House passes $300 million bill requiring carbon monoxide detectors in public housing
The House passed a bill Tuesday requiring carbon monoxide detectors in public housing, after more than a dozen tenants died from the gas in the last 16 years.
“It will prevent tragic and completely needless deaths,” said Rep. Jesús “Chuy” García, D-Ill., the lead sponsor of the bill, which provides about $300 million over three years to install carbon monoxide detectors in federally subsidized housing for poor families.
"This is a bill that will save lives and help make us all safer,” Rep. Steve Stivers, R-Ohio, said.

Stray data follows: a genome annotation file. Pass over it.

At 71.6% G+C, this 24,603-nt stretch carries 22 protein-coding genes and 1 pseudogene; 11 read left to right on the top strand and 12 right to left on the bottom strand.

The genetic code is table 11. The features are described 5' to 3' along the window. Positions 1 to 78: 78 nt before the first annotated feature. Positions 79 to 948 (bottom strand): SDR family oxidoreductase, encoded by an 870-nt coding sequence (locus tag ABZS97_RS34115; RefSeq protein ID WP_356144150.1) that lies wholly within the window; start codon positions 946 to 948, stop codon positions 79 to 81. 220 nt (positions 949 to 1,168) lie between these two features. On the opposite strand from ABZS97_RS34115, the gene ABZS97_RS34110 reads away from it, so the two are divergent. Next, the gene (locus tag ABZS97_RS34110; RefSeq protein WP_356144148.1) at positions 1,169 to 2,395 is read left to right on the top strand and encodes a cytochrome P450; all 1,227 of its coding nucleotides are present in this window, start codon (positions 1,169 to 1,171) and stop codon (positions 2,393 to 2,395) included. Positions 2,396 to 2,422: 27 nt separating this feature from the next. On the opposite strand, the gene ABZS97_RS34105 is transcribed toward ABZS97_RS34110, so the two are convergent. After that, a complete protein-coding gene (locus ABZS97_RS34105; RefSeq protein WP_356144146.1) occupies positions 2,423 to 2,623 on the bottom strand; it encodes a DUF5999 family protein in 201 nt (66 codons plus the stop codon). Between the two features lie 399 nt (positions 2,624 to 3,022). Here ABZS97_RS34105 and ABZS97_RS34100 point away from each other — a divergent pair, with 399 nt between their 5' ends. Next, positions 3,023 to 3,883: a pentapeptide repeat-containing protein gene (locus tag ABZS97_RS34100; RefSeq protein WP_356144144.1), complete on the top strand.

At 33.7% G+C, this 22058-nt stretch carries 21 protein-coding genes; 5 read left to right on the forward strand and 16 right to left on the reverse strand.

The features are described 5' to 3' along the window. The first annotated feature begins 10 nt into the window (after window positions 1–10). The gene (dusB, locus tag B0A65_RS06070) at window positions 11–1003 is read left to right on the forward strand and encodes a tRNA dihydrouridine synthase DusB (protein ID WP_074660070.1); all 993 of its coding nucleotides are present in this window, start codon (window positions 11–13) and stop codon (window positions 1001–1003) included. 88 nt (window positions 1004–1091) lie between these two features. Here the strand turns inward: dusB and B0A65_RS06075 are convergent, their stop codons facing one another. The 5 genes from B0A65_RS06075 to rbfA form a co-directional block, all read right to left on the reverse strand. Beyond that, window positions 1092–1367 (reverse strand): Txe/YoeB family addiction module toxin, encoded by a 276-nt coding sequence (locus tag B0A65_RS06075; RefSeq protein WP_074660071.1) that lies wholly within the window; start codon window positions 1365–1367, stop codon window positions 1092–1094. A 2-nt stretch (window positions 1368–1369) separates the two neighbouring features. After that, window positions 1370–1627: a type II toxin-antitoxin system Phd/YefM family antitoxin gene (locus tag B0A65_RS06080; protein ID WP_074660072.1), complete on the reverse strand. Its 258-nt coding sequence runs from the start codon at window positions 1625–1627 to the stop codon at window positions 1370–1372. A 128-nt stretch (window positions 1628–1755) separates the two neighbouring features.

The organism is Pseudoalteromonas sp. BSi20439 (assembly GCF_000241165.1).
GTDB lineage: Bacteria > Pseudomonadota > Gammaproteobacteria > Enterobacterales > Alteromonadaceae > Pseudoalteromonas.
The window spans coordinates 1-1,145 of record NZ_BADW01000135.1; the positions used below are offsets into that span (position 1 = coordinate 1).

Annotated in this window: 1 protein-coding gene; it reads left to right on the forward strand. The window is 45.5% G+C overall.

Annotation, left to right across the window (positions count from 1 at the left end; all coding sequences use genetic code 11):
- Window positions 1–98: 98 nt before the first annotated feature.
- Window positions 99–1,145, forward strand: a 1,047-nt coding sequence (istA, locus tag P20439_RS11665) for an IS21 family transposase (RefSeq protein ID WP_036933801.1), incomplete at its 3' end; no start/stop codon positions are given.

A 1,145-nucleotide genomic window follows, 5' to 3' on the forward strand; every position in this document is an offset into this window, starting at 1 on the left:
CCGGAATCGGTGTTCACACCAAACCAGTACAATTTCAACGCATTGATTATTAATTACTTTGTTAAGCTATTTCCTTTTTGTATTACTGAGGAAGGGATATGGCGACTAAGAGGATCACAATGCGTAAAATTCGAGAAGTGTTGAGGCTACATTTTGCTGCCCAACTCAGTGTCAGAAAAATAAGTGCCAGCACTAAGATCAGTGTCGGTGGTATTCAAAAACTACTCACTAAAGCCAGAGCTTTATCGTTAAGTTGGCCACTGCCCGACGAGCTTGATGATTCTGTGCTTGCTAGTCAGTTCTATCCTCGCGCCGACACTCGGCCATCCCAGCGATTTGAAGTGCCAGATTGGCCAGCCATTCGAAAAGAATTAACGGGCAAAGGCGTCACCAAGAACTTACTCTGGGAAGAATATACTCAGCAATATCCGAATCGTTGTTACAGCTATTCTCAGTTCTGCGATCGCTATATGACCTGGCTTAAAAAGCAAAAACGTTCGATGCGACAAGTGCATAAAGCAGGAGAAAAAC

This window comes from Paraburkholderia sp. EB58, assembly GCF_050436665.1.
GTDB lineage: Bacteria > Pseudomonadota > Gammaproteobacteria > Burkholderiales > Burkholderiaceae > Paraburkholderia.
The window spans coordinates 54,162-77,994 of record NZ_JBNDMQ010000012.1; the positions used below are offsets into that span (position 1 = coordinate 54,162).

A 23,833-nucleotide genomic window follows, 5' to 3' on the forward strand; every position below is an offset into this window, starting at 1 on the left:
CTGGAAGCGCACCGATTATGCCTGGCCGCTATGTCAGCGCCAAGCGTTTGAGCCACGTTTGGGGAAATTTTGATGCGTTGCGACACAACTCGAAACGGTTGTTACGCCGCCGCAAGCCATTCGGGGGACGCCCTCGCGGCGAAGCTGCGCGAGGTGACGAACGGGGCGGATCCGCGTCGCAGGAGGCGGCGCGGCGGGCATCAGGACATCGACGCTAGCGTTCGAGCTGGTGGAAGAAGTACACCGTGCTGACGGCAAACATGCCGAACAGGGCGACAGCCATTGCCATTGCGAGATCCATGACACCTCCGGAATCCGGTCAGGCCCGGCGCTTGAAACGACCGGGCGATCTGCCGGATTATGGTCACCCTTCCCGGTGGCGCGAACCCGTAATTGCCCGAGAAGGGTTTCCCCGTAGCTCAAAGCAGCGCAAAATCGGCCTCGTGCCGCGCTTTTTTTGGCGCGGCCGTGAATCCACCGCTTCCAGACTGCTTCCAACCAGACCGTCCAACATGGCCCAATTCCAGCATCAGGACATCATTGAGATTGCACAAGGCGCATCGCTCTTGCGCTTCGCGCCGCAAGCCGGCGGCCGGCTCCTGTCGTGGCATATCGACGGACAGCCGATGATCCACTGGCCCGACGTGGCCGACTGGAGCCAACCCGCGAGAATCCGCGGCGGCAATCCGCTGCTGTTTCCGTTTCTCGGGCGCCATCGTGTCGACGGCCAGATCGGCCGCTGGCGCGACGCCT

A similar proposal has been introduced in the Senate.
The bill follows an NBC News investigation that exposed the lack of protections for millions of low-income families living in federally subsidized housing. Since 2003, at least 13 public housing residents have died from carbon monoxide poisoning, with four deaths this year alone, NBC News found. The gas is odorless, colorless and tasteless, so public health experts strongly recommend installing detectors to protect residents.